You might think that an autobiography by the senior chairman of McDonald’s in Canada and Russia would be a modestly boastful, ho-hum business story of expansion and board-room debates, wrapped in some nice reminiscences about his family. You would be very wrong. Because this is George Cohon’s autobiography, and George Cohon (“Call me George, please!”) is not an ordinary man…not in his approach to business and not in his approach to telling his life story.
It’s true that George Cohon is one of the most successful businessmen of his generation and that he’s also one of the most colourful. But the man you’ll meet in the pages of To Russia With Fries is considerably more complex than that description suggests. Here, you’ll encounter a man who not only dreamed the impossible dream of opening a McDonald’s restaurant in the heart of the Soviet Union (of all places), but had the patience, the persistence, and above all the good humour to navigate the maze of obstacles set in his course by a scornful communist bureaucracy. You’ll meet a man whose heart is bigger than his assets (he’s donating all the royalties from this book to charity); a man with a serious sense of fun, who loves (and is frequently on the receiving end of) practical jokes; a man whose life so far has been extraordinary by any standard. You’ll discover a man who is a natural and creative entrepreneur and an acknowledged expert on starting a business in Russia. He’s been there and done that – long before the crash of the Iron Curtain.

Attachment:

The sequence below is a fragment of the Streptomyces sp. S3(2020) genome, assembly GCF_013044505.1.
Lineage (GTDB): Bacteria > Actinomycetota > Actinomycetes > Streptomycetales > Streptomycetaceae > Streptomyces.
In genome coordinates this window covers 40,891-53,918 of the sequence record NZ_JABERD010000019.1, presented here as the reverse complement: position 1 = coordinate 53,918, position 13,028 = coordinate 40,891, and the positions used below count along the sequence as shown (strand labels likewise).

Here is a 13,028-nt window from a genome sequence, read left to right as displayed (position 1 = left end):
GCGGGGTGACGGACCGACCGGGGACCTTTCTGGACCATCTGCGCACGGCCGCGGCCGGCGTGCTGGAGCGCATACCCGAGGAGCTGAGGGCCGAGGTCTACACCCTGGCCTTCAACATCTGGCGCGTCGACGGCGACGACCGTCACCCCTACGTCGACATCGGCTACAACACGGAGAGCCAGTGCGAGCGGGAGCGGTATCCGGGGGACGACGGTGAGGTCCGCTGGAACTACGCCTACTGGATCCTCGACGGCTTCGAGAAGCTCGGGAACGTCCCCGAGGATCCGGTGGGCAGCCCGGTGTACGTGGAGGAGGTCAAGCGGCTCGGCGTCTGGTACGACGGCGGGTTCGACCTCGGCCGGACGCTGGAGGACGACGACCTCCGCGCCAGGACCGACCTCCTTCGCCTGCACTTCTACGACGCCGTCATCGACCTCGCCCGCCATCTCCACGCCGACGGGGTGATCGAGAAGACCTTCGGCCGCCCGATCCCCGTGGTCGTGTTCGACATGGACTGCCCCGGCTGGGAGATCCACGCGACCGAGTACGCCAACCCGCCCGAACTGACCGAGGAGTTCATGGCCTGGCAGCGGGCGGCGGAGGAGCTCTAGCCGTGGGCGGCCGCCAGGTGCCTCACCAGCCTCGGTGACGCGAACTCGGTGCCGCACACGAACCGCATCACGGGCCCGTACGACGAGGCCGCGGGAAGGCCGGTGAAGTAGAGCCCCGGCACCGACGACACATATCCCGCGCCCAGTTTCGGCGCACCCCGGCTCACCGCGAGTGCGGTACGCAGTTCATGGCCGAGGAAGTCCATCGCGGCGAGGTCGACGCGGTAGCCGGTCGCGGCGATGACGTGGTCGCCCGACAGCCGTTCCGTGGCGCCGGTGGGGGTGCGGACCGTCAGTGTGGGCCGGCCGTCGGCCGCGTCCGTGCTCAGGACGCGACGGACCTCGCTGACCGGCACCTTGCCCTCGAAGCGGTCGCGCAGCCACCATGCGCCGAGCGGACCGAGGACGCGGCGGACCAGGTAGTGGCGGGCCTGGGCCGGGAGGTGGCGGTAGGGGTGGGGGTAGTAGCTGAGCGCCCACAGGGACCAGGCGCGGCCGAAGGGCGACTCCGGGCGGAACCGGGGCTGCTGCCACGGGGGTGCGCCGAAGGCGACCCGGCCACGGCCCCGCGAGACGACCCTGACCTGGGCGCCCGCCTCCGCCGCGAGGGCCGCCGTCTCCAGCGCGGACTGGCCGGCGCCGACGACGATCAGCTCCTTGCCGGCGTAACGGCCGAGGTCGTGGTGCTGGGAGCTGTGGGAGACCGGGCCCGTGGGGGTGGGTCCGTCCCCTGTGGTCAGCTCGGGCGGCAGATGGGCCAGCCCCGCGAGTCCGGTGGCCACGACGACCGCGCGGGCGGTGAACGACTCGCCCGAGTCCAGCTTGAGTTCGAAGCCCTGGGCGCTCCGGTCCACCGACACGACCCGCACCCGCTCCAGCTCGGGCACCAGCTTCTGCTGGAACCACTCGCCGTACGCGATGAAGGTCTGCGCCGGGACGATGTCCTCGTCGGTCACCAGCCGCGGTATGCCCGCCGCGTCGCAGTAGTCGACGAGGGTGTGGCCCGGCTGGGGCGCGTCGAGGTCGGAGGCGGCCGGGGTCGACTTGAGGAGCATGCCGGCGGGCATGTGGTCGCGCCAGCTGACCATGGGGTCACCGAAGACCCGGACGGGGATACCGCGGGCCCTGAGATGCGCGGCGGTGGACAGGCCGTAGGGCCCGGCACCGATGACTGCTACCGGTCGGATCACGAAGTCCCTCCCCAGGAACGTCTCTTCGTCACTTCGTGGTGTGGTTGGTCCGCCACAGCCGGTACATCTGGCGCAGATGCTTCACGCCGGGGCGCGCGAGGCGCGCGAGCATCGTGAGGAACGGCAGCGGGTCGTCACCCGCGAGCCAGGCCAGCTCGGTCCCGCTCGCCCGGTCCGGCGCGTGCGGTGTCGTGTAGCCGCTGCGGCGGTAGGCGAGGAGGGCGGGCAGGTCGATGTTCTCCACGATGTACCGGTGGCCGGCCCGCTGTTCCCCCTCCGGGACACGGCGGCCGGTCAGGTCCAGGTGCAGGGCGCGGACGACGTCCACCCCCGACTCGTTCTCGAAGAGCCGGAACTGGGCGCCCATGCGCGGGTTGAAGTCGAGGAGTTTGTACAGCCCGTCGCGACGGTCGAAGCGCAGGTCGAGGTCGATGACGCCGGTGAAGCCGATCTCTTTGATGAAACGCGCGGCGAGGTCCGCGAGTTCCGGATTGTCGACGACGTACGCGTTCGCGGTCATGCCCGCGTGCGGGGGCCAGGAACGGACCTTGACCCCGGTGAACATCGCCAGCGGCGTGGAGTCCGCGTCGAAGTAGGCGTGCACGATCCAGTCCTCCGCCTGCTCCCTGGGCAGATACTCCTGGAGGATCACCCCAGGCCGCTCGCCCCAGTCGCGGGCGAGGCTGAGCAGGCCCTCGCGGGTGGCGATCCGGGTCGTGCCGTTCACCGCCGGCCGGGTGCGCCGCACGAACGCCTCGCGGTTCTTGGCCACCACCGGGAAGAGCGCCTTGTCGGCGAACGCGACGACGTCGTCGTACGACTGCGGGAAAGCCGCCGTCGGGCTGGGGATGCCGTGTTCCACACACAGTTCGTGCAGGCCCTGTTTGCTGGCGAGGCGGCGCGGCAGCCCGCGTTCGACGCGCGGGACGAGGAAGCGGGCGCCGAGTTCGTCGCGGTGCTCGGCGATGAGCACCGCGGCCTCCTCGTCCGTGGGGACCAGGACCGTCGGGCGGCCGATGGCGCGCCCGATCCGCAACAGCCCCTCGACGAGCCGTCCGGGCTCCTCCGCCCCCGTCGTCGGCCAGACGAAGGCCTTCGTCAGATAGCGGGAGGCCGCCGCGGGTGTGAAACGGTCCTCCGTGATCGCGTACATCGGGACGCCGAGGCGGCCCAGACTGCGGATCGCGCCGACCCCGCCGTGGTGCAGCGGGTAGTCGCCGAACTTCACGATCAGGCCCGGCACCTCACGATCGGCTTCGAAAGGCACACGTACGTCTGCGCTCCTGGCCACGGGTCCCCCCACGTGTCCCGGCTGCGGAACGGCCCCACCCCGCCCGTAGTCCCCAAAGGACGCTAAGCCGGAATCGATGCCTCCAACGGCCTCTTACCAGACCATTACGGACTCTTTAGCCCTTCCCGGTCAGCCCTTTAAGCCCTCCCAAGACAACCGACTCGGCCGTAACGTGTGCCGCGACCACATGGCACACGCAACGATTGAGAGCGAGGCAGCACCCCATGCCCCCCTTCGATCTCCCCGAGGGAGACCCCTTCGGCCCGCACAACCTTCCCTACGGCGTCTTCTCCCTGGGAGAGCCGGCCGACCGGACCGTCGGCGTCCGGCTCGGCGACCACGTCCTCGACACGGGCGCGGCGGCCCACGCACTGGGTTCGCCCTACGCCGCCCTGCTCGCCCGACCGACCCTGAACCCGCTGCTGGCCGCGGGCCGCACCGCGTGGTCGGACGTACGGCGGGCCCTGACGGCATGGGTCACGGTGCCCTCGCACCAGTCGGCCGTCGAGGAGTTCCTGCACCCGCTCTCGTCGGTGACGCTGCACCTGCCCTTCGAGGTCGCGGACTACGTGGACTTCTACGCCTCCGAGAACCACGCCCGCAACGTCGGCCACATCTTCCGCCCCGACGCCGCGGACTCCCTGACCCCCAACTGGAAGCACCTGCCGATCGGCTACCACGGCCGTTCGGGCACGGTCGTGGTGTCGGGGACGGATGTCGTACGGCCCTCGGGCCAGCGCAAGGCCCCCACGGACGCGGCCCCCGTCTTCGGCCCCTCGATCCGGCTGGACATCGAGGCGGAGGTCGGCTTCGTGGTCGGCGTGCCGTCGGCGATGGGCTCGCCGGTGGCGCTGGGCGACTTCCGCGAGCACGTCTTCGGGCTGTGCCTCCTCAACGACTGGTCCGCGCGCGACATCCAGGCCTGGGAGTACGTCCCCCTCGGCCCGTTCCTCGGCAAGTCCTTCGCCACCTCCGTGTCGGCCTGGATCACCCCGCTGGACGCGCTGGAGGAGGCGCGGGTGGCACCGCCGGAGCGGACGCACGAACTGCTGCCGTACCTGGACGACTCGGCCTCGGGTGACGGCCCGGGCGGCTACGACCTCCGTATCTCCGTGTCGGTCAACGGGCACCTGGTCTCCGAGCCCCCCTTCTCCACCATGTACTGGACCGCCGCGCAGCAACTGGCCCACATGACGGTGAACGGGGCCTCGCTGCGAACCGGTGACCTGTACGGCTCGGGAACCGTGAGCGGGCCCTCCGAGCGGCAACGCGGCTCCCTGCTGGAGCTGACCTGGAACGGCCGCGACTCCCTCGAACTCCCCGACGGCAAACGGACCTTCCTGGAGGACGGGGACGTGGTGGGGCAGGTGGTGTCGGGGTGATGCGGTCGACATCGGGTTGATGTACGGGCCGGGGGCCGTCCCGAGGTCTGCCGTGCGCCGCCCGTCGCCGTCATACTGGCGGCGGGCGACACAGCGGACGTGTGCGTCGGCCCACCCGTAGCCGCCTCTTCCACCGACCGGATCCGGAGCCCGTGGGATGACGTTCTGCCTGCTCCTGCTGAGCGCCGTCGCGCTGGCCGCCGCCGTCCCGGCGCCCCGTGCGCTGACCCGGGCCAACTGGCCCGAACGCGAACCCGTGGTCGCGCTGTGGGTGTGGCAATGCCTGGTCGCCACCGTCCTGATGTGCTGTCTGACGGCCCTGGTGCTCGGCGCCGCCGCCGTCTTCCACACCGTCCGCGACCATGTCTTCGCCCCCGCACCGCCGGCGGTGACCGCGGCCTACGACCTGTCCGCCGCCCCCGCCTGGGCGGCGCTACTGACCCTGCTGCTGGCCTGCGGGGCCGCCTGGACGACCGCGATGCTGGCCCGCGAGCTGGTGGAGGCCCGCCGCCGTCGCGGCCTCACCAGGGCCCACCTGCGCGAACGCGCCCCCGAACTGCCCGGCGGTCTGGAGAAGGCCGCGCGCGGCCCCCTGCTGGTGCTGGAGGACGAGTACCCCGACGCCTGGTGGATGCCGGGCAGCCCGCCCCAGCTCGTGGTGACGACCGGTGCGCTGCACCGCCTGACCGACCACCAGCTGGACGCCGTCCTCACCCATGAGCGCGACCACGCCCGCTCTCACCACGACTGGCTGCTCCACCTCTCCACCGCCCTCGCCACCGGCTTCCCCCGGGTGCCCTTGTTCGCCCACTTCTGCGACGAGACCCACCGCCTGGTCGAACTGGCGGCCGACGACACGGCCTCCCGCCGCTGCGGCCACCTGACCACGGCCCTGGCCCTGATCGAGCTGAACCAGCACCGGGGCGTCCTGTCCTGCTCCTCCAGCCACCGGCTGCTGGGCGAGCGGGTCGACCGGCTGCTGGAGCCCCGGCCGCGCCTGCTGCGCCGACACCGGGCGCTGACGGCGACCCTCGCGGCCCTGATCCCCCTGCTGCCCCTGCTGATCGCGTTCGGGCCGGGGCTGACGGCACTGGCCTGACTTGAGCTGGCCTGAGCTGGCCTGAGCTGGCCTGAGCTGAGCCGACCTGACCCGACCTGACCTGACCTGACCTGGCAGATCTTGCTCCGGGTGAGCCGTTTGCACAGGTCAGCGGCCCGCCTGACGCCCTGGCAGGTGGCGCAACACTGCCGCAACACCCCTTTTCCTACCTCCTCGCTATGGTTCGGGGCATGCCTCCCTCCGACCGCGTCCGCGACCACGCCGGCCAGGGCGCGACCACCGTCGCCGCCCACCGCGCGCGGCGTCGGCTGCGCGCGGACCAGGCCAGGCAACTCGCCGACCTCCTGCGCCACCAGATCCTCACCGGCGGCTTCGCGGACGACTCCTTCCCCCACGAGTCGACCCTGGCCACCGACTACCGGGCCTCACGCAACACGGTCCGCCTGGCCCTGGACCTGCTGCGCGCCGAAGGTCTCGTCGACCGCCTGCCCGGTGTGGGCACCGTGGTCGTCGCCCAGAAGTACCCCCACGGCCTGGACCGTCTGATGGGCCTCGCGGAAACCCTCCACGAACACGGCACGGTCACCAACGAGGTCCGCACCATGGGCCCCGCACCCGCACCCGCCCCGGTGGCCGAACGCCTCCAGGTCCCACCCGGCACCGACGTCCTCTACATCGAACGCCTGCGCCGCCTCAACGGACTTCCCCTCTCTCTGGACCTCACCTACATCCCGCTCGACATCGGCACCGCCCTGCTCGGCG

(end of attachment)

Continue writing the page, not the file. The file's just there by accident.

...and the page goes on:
From a man who can think and do six things at once (he’s been told he has a mind like a butterfly), comes a very lively and hugely entertaining story that has universal appeal.